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Enrich Classroom Learning with Educational Magazines

Magazines created for elementary, middle school, and high school students are a great way to enhance core curriculum studies with current, up-to-date information. Periodicals have the ability to take into account current social trends among young people while reflecting the latest advancements in educational theory.

Between the “juvenile” and the “teen and young adult” categories, WritersMarket.com lists over a hundred magazines devoted to people under the age of eighteen; many of these are designed to meet the educational needs of kids at the same time that they entertain and inform. Science, math, history, social studies, art, archeology, sports, and literature are only a few of the topics covered. Adding some of these well-written, colorful magazines to the classroom can keep young people excited about school and learning.

Emphasize the use of magazines in your classroom.

Subscribing to a number of these magazines is a great first step; but you can do more to integrate the periodicals into your classroom. Some of the publishers offer free previews of upcoming issues and curriculum guides that allow you to plan your themes around specific issues. Beyond that, it’s a good idea to announce the arrival of a new issue to your class, and even to give the students an overview of the contents of each issue. Consider checking with your school library to find books with content that enhances the material in the magazines, and display the magazines and books in your reading center. You may find that students will get really excited about certain issues and actually request more information on specific subjects, which will give you additional ideas about possible themes for future study.

Depending on your budget, you may be able to actually poll your students at the beginning of the school year to discover what magazines they would like to see in their classroom, and order the most popular requests. Even fashion magazines or automotive magazines, while not a reflection of the curriculum, will get your kids reading and will let you, the teacher, discover the interests of your students, and monitor to some extent the information these young people are exposed to. If you have the money in your budget, or if you can find a benefactor for your class, you may be able to subscribe to a magazine or two and receive enough copies for every student in your class – a great motivation for kids.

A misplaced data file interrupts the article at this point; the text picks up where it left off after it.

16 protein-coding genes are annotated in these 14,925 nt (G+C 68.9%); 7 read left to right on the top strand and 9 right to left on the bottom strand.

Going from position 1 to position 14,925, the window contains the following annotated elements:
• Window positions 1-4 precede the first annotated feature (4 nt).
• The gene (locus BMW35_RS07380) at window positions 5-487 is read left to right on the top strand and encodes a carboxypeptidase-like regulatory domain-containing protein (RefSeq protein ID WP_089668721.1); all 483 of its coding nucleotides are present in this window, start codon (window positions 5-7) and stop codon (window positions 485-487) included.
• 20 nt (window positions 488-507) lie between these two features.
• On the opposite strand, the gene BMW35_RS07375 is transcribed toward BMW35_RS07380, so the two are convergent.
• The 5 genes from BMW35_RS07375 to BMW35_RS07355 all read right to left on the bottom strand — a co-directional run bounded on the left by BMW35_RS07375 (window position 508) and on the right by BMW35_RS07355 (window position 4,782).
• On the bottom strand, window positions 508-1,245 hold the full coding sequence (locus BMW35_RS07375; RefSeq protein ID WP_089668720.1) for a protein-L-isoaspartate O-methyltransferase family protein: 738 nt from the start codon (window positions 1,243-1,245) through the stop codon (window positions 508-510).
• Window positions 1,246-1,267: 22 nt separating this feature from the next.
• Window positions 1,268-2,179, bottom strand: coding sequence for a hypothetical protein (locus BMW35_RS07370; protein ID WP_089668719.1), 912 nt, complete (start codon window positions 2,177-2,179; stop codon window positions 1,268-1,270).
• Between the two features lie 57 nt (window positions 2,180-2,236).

Offer magazines at different reading levels.

Every classroom has students at a variety of reading and maturity levels, and your collection of magazines needs to reflect that. Some magazines, such as Appleseeds, by Cobblestone & Cricket, have content suitable for older kids who may be struggling with reading. You may also have students who are way beyond their age level in terms of reading comprehension, and magazines are a great way to provide enrichment for these advanced students.

Stay connected to your students by staying relevant.

As young people mature, they crave more independence, both in their school careers and in social areas, and can pull away from adults whom they see as uncaring or not understanding of them. High-quality magazines and books attuned to both their educational needs and their desire to connect with today’s world can help keep their school studies relevant and keep them connected to the educational process so important to their futures. By providing them with reading materials that reflect their concerns, their lives, and their interests, you will manage to keep that important connection to them as they grow and learn; perhaps more importantly, as they see you working to understand their world, they will feel more comfortable turning to you when they confront problems they feel unequipped to handle. Stay up-to-date on the information they’re reading, stay relevant to their world, and you stay connected.

Submitted by:

Aldene Fredenburg

Aldene Fredenburg is a freelance writer living in southwestern New Hampshire, who has written numerous articles for local and regional publications. She may be reached at amfredenburg@yahoo.com.





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